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April 2016

When Your Level Term Life Policy is Expiring

Remember when you bought that level term life policy back in your 30s or 40s? It’s hard to believe a decade or two has passed and now it’s time to assess your options. Here’s what you should do if you find yourself in this situation: Shutterstock_57416113

  1. Determine the state of your health. You’re more than likely going to have to go through underwriting to secure a new policy. Many term life policies will allow you to continue your current coverage at higher rates that often increase with your age (referred to as the “ultimate rate”). If your health has declined and you don’t believe you could pass underwriting again, your best bet may be to pay the ultimate rate. If you’re not sure if your health conditions would cause an issue, it’s worth a call to your insurance broker to ask.
  1. Assess how long you need coverage for. How many years are left on your mortgage? Will you be paying for student loans for yourself or your children? Depending on your age and health, applying for a new level term might be the best bet. Premiums on traditional life insurance policies (annual renewable term life) increase with your age and can be expensive to secure after a certain age. With level term life coverage, you pay the same amount annually over the life of the loan.
  1. Look into a 50+ or senior life policy that is specifically designed for people in your situation. Don’t be put off by the name. What matters is if the policy is a fit for what you need it to do…and that is to cover your liabilities for the amount of time you require.
  1. Call your broker. Life insurance can be pretty complicated and there are lots of different types of policies. It’s hard to find time to make that call, but ten minutes of your time could save you a substantial amount of money on your policy.

Looking for a Solution to Loss of Association Member Engagement?

Many associations that provide sponsored member insurance programs are being forced to take a hard look at the relevancy of the programs they currently offer. Is a low perceived value the cause of the lack of member engagement? Or is the lack of program participation due to the benefits not being communicated in effective ways, across multiple channels - including interactive mobile applications? If your current member benefits program still relies on direct mail as the primary marketing method, I have some buggy whips I want to sell you.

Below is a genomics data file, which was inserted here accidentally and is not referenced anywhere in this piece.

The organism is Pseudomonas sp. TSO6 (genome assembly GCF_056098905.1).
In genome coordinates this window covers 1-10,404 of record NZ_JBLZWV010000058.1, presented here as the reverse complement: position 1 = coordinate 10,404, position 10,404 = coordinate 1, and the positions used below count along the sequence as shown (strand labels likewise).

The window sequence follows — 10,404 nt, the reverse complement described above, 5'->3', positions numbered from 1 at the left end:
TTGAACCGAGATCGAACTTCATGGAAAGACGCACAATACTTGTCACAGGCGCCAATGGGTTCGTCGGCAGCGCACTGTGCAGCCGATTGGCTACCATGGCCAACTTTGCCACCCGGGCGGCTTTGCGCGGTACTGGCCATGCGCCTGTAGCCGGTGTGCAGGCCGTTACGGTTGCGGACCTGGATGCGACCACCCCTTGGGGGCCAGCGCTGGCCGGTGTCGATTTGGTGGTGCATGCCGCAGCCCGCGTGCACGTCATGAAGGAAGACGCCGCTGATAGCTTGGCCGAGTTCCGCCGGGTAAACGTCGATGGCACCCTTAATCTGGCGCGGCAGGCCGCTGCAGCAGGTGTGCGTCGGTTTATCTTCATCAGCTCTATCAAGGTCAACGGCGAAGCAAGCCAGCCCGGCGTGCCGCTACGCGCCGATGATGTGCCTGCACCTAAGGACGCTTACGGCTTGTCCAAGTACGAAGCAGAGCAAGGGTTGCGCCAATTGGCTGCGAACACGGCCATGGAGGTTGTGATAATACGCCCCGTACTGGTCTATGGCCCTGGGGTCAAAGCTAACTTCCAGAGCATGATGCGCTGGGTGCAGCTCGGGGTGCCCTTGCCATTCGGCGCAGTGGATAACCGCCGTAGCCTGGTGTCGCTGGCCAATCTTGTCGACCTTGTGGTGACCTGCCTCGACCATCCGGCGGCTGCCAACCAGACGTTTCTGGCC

When the last time your association-sponsored member benefits program was thoroughly evaluated?  Do you know if the current benefit portfolio provides benefits your members want and need at a cost they couldn’t get without association membership? Shutterstock_170532026

Conducting a formal “Request for Proposal” process can be time-consuming and may come with added consulting expenses. Some association executives may question why they should go through a bid process when they’ve had the same insurance carrier and/or broker/administrator for the last twenty years with no problems.

Today, associations are being forced to justify the cost of membership as retention and recruitment efforts are becoming more challenging. The ability to offer relevant benefits at costs that are below those offered in the broad market  go a long way towards ensuring continuity of your dues revenue base.

Too many association-sponsored insurance programs have been operating on “autopilot” for years. Often, these programs have failed to keep pace with new product innovation, marketing, and customer service technology. Improved mortality and morbidity trends have also had a positive impact on benefits and related cost. Are your members getting the best possible value with programs that haven’t been improved for many years?

In trying to decide whether it makes sense for your association to send your program out to bid, you should consider the following:

Association insurance carriers, and broker/administrators are operating in an extremely competitive market. We haven’t seen a program that has gone out to bid in the last two years that didn’t significantly improve the benefit/cost ratio of coverage. At the same time, association sponsorship royalties have increased.

Most association programs that go through a bid process, whether they change insurance carriers or not, will see improvements in the products being offered. These improvements may include benefit enhancements, rate reductions, or a combination of both.

Association programs that go through a bid process and elect to change insurance carriers may be able to receive large transfer payments.

Associations that regularly bid their programs are able to validate that their current benefit portfolio is relevant and current with competitive trends in the marketplace.

We feel any association that sponsors a member insurance program has a fiduciary responsibility to periodically shop the marketplace. The time and expense of conducting a bid process is easily offset, in the majority of cases, by the program improvements gained.

We, at USI Affinity, are happy to share with you our ideas on member benefits and how royalties might help you become less reliant on dues revenue to survive. With competition in the association insurance market at an all-time high, we believe the time is right to shop your business.